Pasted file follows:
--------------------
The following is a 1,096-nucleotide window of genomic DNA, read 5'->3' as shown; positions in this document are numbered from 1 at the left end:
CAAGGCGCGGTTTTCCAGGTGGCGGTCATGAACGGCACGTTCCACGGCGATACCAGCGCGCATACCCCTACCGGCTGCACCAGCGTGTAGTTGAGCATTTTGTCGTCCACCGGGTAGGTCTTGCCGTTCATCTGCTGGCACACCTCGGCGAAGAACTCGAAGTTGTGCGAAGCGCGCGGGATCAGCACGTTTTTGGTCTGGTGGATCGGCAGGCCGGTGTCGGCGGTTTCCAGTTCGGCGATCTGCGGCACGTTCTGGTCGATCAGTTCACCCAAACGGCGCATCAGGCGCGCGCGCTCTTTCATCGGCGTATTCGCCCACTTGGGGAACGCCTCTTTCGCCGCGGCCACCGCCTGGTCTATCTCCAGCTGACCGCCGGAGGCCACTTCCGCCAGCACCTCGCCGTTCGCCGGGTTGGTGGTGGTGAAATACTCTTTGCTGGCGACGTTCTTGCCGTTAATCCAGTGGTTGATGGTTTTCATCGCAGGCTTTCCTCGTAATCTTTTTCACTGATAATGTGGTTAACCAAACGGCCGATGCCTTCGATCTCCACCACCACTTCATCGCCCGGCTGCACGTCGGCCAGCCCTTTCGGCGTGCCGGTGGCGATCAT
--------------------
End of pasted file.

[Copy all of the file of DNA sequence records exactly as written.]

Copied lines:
The following is a 1,096-nucleotide window of genomic DNA, read 5'->3' as shown; positions in this document are numbered from 1 at the left end:
CAAGGCGCGGTTTTCCAGGTGGCGGTCATGAACGGCACGTTCCACGGCGATACCAGCGCGCATACCCCTACCGGCTGCACCAGCGTGTAGTTGAGCATTTTGTCGTCCACCGGGTAGGTCTTGCCGTTCATCTGCTGGCACACCTCGGCGAAGAACTCGAAGTTGTGCGAAGCGCGCGGGATCAGCACGTTTTTGGTCTGGTGGATCGGCAGGCCGGTGTCGGCGGTTTCCAGTTCGGCGATCTGCGGCACGTTCTGGTCGATCAGTTCACCCAAACGGCGCATCAGGCGCGCGCGCTCTTTCATCGGCGTATTCGCCCACTTGGGGAACGCCTCTTTCGCCGCGGCCACCGCCTGGTCTATCTCCAGCTGACCGCCGGAGGCCACTTCCGCCAGCACCTCGCCGTTCGCCGGGTTGGTGGTGGTGAAATACTCTTTGCTGGCGACGTTCTTGCCGTTAATCCAGTGGTTGATGGTTTTCATCGCAGGCTTTCCTCGTAATCTTTTTCACTGATAATGTGGTTAACCAAACGGCCGATGCCTTCGATCTCCACCACCACTTCATCGCCCGGCTGCACGTCGGCCAGCCCTTTCGGCGTGCCGGTGGCGATCAT